Barriers to Nutrition Intervention for Patients With a Traumatic Brain Injury: Views and Attitudes of Medical and Nursing Practitioners in the Acute Care Setting
Web of Science
AuthorChapple, L-A; Chapman, M; Shalit, N; Udy, A; Deane, A; Williams, L
Source TitleJournal of Parenteral and Enteral Nutrition
University of Melbourne Author/sDeane, Adam
AffiliationMedicine and Radiology
Document TypeJournal Article
CitationsChapple, L. -A., Chapman, M., Shalit, N., Udy, A., Deane, A. & Williams, L. (2018). Barriers to Nutrition Intervention for Patients With a Traumatic Brain Injury: Views and Attitudes of Medical and Nursing Practitioners in the Acute Care Setting. Journal of Parenteral and Enteral Nutrition, 42 (2), pp.318-326. https://doi.org/10.1177/0148607116687498.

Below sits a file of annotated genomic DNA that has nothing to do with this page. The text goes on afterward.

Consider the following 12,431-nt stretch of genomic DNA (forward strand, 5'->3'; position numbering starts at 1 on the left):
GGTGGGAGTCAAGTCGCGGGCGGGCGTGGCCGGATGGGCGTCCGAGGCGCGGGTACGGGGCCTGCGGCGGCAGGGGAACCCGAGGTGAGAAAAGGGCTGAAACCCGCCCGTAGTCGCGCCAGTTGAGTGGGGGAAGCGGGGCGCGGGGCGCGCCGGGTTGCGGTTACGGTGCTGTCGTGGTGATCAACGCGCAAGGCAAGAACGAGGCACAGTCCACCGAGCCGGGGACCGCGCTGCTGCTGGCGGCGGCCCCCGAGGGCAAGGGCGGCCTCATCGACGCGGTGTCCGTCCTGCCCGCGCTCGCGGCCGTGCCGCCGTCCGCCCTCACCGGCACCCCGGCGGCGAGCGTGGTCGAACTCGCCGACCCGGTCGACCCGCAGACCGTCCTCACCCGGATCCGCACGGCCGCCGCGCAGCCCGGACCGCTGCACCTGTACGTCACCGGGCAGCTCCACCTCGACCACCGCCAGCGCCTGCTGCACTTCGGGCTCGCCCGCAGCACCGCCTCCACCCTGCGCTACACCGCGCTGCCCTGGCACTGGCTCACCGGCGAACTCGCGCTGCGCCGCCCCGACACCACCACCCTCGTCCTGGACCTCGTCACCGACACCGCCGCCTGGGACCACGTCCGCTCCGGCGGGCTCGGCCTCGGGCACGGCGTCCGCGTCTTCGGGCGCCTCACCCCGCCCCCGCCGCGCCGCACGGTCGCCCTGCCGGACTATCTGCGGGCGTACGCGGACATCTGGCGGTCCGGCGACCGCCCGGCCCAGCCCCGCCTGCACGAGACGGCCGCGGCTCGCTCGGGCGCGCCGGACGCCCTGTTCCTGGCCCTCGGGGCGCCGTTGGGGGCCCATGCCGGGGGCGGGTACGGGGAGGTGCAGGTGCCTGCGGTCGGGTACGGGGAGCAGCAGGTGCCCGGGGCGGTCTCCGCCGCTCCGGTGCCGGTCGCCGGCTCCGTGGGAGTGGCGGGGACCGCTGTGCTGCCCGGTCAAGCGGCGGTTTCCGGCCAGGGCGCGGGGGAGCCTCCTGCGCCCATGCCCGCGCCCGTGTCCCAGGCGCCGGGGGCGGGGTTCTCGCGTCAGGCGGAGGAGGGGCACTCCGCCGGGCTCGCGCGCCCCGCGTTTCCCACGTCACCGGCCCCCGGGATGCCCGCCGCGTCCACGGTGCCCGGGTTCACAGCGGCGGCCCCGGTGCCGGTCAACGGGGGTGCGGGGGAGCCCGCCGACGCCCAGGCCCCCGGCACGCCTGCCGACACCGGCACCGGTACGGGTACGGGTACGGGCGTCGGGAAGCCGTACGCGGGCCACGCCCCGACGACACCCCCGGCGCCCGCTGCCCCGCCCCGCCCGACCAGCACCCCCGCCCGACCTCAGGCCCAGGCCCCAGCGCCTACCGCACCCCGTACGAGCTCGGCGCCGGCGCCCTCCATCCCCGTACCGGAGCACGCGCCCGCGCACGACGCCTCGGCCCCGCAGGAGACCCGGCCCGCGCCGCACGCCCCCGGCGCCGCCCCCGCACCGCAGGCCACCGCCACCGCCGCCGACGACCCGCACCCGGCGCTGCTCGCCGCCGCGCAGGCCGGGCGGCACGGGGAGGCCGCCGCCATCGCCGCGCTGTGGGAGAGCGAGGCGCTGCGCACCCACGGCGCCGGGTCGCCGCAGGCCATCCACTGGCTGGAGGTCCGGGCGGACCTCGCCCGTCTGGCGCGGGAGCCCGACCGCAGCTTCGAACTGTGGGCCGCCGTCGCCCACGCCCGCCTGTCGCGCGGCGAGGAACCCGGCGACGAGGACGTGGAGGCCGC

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BACKGROUND: Nutrition delivered to patients with a traumatic brain injury (TBI) is typically below prescribed amounts. While the dietitian plays an important role in the assessment and provision of nutrition needs, they are part of a multidisciplinary team. The views and attitudes of medical and nursing practitioners are likely to be crucial to implementation of nutrition to patients with TBI, but there is limited information describing these. METHODS: A qualitative exploratory approach was used to explore the views and attitudes of medical and nursing practitioners on nutrition for patients with TBI. Participants at 2 major neurotrauma hospitals in Australia completed individual semi-structured interviews with a set of questions and a case study. Interviews were transcribed and coded for themes. RESULTS: Thirty-four health practitioners participated: 18 nurses and 16 physicians. Three major themes emerged: (1) nutrition practices over the hospital admission reflect the recovery course, (2) there are competing priorities when caring for patients with TBI, and (3) the implementation of nutrition therapy is influenced by practitioner roles and expectations. CONCLUSION: Use of qualitative inquiry in the study of attitudes toward nutrition provision to patients with TBI provided detailed insights into the challenges of operationalizing nutrition therapy. These insights can be used to clarify communication between health practitioners working with patients with TBI across the continuum of care.
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